I don’t know that we are ever finished with anything. We have growth spurts and setbacks, circle back to something. I think many of us eventually get to a point where some old stuff just can’t hurt us anymore. We won’t let it. And the part that is heartening and reassuring is that we acquire ways of solving problems and dealing with things along the way so that when we find ourselves back in a bad situation that we thought we conquered, we have new ways of dealing with old problems.
If you’re in recovery now or have been recovered for some time, and you feel yourself sometimes struggling to resist the behaviors that made you feel safe for a long time, you’re not alone. Resurgence of struggle or the temptation to flirt with old habits is a part of many peoples’ process, whether publicized or not.
It’s important to use your coping tools—therapy, self-expression, art, friendship, deep breathing, being in nature, or whatever works for you—to resist those familiar, destructive behaviors. It’s also important not to feel like a “failure” if this happens. And what matters most of all is to stay the course. Recovery is every bit as non-linear as it’s said to be, but it gets richer and more beautiful the longer you stick with it.
Given the “come as you are” theme, it also feels important to say that recovery can feel idiosyncratic and personal. The way you experience might be very different from how friends you made in treatment experience it, or people you read about online experience it, or how you were told you’d experience it. The longer I work in this space, the more people I talk to about recovery, the more I realize that there is no archetypal narrative.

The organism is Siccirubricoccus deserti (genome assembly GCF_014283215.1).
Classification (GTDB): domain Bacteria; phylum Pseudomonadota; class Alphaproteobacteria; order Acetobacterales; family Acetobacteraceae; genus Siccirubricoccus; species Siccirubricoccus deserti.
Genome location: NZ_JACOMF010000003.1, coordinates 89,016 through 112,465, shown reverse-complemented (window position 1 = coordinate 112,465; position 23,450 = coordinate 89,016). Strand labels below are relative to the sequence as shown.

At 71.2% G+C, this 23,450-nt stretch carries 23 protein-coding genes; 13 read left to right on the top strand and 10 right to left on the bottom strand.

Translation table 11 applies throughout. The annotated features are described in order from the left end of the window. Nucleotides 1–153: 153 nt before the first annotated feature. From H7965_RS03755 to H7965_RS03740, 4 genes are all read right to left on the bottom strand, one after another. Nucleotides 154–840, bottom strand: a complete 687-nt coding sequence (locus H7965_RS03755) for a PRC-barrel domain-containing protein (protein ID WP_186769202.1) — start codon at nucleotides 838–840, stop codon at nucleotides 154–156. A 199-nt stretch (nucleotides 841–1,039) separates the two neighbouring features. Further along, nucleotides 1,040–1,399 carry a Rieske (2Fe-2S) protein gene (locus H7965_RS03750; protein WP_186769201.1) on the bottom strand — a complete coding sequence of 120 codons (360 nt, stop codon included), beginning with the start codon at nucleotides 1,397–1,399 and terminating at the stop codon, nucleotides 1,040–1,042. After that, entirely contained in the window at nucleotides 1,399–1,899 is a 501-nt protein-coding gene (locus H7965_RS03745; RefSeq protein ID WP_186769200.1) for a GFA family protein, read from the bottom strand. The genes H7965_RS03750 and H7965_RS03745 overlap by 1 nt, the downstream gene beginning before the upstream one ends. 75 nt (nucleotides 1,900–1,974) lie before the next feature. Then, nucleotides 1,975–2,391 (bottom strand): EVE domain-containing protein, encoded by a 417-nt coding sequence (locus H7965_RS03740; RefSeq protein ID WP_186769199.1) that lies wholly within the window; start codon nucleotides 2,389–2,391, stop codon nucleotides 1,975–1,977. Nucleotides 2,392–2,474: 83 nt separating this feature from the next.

The part of my own recovery that registers most differently than others is how important food has remained to me. In spite of several good faith efforts to regard it as “just food”—which didn’t push my recovery forward at all—I ultimately allowed myself to accept that food will always be a big deal to me. A much bigger deal than it is to a lot of other people. The question for me became whether it could be a big deal in a way that was productive and life-giving, rather than destructive and imprisoning.
Today, years later, I can say that it is. Food is a great love of my life. I take outsized pleasure in eating and making and thinking about food. It isn’t “just food,” and it never will be. This isn’t what was advised to me in anything I read about recovery. Yet I believe with all of my heart that transforming my relationship with food, rather than diminishing it, is what has made my recovery possible.
Today, on the first day of NEDA week, I celebrate my own perfectly imperfect recovery, and I celebrate yours, too. One of the many wonderful things about writing this blog is that I’ve gotten to hear about so many recovery stories over the years: through email, conversations had in person, and the green recovery series. I’ve had a chance to witness recovery in all of its incredible, ever-unfolding complexity. I’ve learned to celebrate recovery experiences that look completely different from mine. I’ve learned how to support others in their efforts to make peace with food and their bodies on their own terms. It’s such a gift.
To anyone whose life has been touched by disordered eating: I wish you the “fullness” of recovery and of life. You are loved and supported. You can and will find your own way. It won’t always be easy, and it’s not supposed to be. But it can and will be beautiful.
Thanks for reading today and any day.